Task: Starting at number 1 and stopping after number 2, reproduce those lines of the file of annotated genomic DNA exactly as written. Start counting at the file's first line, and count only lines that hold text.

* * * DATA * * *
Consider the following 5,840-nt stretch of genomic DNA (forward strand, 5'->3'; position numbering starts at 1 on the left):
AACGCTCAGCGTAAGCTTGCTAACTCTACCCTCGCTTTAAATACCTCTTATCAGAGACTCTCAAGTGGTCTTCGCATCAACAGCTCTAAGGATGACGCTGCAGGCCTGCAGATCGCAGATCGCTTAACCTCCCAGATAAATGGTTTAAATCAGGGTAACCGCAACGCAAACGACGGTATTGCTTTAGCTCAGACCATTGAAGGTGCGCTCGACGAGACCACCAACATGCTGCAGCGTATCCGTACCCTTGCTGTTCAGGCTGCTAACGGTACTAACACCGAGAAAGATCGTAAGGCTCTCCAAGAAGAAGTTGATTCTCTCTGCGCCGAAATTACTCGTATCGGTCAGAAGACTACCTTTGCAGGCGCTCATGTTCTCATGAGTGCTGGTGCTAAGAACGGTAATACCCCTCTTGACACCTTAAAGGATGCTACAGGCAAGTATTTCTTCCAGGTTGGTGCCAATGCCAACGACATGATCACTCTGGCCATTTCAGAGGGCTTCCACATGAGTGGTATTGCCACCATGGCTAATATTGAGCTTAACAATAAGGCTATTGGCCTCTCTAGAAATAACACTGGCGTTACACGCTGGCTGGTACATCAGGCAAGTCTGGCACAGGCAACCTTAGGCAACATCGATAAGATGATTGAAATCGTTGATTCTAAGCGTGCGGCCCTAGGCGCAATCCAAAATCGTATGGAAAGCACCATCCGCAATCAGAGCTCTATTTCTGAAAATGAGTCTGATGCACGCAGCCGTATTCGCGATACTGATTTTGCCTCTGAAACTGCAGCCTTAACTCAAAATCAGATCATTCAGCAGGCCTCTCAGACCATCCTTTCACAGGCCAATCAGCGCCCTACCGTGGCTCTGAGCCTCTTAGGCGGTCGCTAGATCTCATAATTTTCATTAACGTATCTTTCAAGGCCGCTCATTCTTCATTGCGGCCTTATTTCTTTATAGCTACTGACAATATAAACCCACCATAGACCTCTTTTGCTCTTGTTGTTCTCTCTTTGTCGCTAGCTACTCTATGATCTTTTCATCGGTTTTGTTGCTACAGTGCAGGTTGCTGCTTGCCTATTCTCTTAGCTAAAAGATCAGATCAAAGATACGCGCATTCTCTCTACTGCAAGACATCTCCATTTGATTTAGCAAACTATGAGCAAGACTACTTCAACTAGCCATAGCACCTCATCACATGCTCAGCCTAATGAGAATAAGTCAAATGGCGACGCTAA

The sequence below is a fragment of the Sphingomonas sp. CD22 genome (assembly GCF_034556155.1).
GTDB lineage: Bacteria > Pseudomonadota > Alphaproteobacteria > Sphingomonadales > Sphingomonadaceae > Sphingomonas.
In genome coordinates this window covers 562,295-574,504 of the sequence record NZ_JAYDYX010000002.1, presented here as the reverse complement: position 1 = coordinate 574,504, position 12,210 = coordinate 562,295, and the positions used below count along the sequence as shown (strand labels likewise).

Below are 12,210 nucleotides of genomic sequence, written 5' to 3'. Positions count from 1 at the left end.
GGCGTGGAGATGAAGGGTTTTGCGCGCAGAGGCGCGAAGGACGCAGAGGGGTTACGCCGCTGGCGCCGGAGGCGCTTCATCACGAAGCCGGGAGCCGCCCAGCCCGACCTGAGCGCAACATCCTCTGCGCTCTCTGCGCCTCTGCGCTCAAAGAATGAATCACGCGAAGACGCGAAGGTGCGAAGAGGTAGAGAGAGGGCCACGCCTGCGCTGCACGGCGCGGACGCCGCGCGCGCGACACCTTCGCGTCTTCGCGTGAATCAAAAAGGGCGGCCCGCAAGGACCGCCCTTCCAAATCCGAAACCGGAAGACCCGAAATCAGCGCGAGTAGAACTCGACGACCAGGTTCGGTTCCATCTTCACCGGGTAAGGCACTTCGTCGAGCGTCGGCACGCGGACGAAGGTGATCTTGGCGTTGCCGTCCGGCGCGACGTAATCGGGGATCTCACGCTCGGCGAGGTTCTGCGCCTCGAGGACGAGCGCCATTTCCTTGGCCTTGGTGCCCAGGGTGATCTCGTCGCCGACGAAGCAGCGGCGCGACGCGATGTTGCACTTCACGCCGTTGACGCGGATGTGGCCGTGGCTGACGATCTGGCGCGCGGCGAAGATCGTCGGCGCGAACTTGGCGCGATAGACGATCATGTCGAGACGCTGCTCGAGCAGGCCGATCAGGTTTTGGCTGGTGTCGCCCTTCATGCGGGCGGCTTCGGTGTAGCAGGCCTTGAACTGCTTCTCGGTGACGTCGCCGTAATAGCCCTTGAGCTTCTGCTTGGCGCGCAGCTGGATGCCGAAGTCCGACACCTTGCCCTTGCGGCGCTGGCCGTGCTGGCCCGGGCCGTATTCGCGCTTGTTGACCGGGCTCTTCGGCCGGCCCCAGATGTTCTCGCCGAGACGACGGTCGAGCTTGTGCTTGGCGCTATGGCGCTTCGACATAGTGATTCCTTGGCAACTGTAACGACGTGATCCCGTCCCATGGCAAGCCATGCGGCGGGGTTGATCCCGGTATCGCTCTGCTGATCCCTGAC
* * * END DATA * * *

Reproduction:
Consider the following 5,840-nt stretch of genomic DNA (forward strand, 5'->3'; position numbering starts at 1 on the left):
AACGCTCAGCGTAAGCTTGCTAACTCTACCCTCGCTTTAAATACCTCTTATCAGAGACTCTCAAGTGGTCTTCGCATCAACAGCTCTAAGGATGACGCTGCAGGCCTGCAGATCGCAGATCGCTTAACCTCCCAGATAAATGGTTTAAATCAGGGTAACCGCAACGCAAACGACGGTATTGCTTTAGCTCAGACCATTGAAGGTGCGCTCGACGAGACCACCAACATGCTGCAGCGTATCCGTACCCTTGCTGTTCAGGCTGCTAACGGTACTAACACCGAGAAAGATCGTAAGGCTCTCCAAGAAGAAGTTGATTCTCTCTGCGCCGAAATTACTCGTATCGGTCAGAAGACTACCTTTGCAGGCGCTCATGTTCTCATGAGTGCTGGTGCTAAGAACGGTAATACCCCTCTTGACACCTTAAAGGATGCTACAGGCAAGTATTTCTTCCAGGTTGGTGCCAATGCCAACGACATGATCACTCTGGCCATTTCAGAGGGCTTCCACATGAGTGGTATTGCCACCATGGCTAATATTGAGCTTAACAATAAGGCTATTGGCCTCTCTAGAAATAACACTGGCGTTACACGCTGGCTGGTACATCAGGCAAGTCTGGCACAGGCAACCTTAGGCAACATCGATAAGATGATTGAAATCGTTGATTCTAAGCGTGCGGCCCTAGGCGCAATCCAAAATCGTATGGAAAGCACCATCCGCAATCAGAGCTCTATTTCTGAAAATGAGTCTGATGCACGCAGCCGTATTCGCGATACTGATTTTGCCTCTGAAACTGCAGCCTTAACTCAAAATCAGATCATTCAGCAGGCCTCTCAGACCATCCTTTCACAGGCCAATCAGCGCCCTACCGTGGCTCTGAGCCTCTTAGGCGGTCGCTAGATCTCATAATTTTCATTAACGTATCTTTCAAGGCCGCTCATTCTTCATTGCGGCCTTATTTCTTTATAGCTACTGACAATATAAACCCACCATAGACCTCTTTTGCTCTTGTTGTTCTCTCTTTGTCGCTAGCTACTCTATGATCTTTTCATCGGTTTTGTTGCTACAGTGCAGGTTGCTGCTTGCCTATTCTCTTAGCTAAAAGATCAGATCAAAGATACGCGCATTCTCTCTACTGCAAGACATCTCCATTTGATTTAGCAAACTATGAGCAAGACTACTTCAACTAGCCATAGCACCTCATCACATGCTCAGCCTAATGAGAATAAGTCAAATGGCGACGCTAA